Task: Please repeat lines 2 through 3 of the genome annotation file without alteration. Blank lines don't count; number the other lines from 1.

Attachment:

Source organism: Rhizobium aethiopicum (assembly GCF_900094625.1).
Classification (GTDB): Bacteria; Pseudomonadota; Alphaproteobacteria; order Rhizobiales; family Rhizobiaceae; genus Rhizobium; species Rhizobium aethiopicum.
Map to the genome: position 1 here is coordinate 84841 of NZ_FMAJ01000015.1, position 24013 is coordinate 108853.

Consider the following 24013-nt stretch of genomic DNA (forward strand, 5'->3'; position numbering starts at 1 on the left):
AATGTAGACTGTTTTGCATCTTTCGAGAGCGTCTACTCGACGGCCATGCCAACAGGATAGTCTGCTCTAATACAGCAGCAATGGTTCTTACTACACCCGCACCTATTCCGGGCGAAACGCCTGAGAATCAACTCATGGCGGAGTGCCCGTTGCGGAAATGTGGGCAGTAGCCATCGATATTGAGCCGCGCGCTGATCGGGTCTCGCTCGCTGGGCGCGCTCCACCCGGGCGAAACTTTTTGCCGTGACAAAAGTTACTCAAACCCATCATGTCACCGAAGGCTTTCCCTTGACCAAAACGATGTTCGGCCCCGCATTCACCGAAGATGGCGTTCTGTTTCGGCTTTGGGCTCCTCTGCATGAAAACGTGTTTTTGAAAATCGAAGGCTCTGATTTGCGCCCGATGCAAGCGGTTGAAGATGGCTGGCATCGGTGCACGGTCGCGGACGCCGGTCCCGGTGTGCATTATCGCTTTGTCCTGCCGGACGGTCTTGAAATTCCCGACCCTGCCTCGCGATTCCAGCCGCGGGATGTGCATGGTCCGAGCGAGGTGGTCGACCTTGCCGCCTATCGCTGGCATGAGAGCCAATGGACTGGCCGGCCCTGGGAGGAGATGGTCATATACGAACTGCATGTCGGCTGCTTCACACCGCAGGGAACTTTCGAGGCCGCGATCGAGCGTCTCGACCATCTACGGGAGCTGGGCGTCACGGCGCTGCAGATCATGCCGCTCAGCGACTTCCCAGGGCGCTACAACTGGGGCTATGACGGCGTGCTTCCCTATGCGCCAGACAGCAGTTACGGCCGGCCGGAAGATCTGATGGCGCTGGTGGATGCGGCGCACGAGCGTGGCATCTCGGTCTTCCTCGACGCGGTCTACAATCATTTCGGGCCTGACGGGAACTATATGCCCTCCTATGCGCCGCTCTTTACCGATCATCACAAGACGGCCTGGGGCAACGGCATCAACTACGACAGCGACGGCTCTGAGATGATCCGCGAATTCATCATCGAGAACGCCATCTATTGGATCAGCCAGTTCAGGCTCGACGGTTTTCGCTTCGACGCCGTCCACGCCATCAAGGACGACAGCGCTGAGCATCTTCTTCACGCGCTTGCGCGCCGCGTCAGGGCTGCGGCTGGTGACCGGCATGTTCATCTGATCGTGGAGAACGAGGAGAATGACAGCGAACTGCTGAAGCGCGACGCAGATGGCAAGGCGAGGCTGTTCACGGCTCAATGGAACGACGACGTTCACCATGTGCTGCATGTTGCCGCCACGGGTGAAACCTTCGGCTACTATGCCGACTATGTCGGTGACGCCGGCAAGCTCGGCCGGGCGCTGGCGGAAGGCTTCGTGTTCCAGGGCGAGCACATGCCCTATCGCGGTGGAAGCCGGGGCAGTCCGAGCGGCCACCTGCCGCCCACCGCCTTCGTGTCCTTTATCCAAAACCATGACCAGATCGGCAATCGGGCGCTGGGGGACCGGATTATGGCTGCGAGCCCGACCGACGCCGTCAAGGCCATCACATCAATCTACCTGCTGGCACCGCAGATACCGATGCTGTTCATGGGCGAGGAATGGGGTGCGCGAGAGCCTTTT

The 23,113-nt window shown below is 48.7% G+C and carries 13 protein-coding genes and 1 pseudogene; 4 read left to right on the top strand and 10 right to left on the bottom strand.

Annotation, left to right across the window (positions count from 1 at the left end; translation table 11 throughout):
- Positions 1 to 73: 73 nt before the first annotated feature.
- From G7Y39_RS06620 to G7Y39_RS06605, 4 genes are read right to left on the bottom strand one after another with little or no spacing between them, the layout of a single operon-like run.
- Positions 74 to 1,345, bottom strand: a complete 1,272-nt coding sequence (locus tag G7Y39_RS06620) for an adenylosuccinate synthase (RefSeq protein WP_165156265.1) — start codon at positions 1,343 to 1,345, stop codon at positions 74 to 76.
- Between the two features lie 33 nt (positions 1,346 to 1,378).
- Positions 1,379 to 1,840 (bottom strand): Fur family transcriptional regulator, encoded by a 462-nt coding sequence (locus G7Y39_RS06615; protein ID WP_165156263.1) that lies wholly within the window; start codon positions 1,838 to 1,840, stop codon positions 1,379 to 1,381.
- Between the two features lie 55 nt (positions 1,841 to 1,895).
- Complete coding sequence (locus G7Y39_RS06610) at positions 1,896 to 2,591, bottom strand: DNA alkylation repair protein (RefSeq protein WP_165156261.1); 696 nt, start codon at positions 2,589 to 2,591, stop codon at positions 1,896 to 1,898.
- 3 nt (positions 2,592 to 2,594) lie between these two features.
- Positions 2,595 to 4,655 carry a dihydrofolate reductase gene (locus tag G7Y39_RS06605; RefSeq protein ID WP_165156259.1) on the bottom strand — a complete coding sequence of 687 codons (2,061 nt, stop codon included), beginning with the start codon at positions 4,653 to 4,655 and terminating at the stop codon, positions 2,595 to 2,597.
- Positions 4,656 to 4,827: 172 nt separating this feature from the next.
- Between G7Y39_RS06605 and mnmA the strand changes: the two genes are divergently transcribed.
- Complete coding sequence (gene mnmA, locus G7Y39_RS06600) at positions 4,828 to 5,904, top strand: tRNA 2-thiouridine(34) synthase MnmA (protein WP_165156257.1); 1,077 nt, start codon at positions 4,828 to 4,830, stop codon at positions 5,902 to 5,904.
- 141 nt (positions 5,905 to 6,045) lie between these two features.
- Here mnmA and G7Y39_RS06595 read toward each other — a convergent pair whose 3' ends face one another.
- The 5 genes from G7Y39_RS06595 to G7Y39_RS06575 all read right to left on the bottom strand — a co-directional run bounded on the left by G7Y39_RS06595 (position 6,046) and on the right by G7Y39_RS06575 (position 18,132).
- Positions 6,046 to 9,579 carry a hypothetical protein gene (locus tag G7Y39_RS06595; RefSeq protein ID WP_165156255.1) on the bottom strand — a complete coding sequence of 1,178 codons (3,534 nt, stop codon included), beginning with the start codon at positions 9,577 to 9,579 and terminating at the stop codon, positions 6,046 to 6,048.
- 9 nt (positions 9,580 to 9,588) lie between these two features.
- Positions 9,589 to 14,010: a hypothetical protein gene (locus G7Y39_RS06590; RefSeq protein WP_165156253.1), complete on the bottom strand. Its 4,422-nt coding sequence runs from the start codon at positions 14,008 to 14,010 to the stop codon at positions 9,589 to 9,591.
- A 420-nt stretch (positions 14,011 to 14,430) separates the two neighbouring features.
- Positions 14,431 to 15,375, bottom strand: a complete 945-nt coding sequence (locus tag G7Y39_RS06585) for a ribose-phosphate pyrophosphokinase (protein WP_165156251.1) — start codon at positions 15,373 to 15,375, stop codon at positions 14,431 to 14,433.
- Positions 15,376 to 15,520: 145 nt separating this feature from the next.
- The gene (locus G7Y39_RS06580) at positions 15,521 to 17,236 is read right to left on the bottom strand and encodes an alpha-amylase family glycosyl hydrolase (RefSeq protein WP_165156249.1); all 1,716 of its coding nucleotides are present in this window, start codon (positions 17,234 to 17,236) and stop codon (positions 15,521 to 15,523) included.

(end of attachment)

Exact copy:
Classification (GTDB): Bacteria; Pseudomonadota; Alphaproteobacteria; order Rhizobiales; family Rhizobiaceae; genus Rhizobium; species Rhizobium aethiopicum.
Map to the genome: position 1 here is coordinate 84841 of NZ_FMAJ01000015.1, position 24013 is coordinate 108853.